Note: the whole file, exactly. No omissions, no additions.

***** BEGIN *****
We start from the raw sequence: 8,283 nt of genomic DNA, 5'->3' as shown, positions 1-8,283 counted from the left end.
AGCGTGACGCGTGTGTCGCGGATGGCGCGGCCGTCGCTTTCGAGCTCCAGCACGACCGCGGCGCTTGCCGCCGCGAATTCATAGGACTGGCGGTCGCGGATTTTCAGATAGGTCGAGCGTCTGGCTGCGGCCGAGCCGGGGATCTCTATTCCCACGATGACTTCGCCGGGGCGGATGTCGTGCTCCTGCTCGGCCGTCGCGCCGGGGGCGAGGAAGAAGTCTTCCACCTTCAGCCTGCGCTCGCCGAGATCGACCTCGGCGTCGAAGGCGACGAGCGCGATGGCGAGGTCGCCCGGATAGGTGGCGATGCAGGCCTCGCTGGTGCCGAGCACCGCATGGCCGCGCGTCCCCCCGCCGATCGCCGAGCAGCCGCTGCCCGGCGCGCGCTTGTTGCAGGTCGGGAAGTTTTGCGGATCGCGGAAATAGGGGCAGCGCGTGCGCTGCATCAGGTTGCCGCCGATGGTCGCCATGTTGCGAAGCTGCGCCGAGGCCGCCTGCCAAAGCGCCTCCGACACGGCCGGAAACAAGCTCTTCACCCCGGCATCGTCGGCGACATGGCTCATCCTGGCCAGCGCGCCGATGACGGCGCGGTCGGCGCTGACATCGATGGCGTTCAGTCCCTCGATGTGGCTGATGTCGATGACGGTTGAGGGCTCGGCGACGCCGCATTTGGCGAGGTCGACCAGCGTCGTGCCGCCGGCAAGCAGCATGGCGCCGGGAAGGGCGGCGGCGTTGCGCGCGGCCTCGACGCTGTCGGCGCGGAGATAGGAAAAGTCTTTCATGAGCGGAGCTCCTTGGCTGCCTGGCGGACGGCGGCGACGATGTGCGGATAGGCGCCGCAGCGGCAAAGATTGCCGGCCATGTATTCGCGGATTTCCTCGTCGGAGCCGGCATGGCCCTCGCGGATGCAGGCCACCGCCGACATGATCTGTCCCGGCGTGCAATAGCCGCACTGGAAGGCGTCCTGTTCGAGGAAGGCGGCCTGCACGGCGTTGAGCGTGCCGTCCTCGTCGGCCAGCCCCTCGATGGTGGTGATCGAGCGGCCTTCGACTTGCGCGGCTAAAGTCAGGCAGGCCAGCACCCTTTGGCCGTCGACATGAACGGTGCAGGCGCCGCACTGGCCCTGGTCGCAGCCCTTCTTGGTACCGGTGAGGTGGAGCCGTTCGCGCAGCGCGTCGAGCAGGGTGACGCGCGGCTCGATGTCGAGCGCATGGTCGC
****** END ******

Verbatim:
We start from the raw sequence: 8,283 nt of genomic DNA, 5'->3' as shown, positions 1-8,283 counted from the left end.
AGCGTGACGCGTGTGTCGCGGATGGCGCGGCCGTCGCTTTCGAGCTCCAGCACGACCGCGGCGCTTGCCGCCGCGAATTCATAGGACTGGCGGTCGCGGATTTTCAGATAGGTCGAGCGTCTGGCTGCGGCCGAGCCGGGGATCTCTATTCCCACGATGACTTCGCCGGGGCGGATGTCGTGCTCCTGCTCGGCCGTCGCGCCGGGGGCGAGGAAGAAGTCTTCCACCTTCAGCCTGCGCTCGCCGAGATCGACCTCGGCGTCGAAGGCGACGAGCGCGATGGCGAGGTCGCCCGGATAGGTGGCGATGCAGGCCTCGCTGGTGCCGAGCACCGCATGGCCGCGCGTCCCCCCGCCGATCGCCGAGCAGCCGCTGCCCGGCGCGCGCTTGTTGCAGGTCGGGAAGTTTTGCGGATCGCGGAAATAGGGGCAGCGCGTGCGCTGCATCAGGTTGCCGCCGATGGTCGCCATGTTGCGAAGCTGCGCCGAGGCCGCCTGCCAAAGCGCCTCCGACACGGCCGGAAACAAGCTCTTCACCCCGGCATCGTCGGCGACATGGCTCATCCTGGCCAGCGCGCCGATGACGGCGCGGTCGGCGCTGACATCGATGGCGTTCAGTCCCTCGATGTGGCTGATGTCGATGACGGTTGAGGGCTCGGCGACGCCGCATTTGGCGAGGTCGACCAGCGTCGTGCCGCCGGCAAGCAGCATGGCGCCGGGAAGGGCGGCGGCGTTGCGCGCGGCCTCGACGCTGTCGGCGCGGAGATAGGAAAAGTCTTTCATGAGCGGAGCTCCTTGGCTGCCTGGCGGACGGCGGCGACGATGTGCGGATAGGCGCCGCAGCGGCAAAGATTGCCGGCCATGTATTCGCGGATTTCCTCGTCGGAGCCGGCATGGCCCTCGCGGATGCAGGCCACCGCCGACATGATCTGTCCCGGCGTGCAATAGCCGCACTGGAAGGCGTCCTGTTCGAGGAAGGCGGCCTGCACGGCGTTGAGCGTGCCGTCCTCGTCGGCCAGCCCCTCGATGGTGGTGATCGAGCGGCCTTCGACTTGCGCGGCTAAAGTCAGGCAGGCCAGCACCCTTTGGCCGTCGACATGAACGGTGCAGGCGCCGCACTGGCCCTGGTCGCAGCCCTTCTTGGTACCGGTGAGGTGGAGCCGTTCGCGCAGCGCGTCGAGCAGGGTGACGCGCGGCTCGATGTCGAGCGCATGGTCGC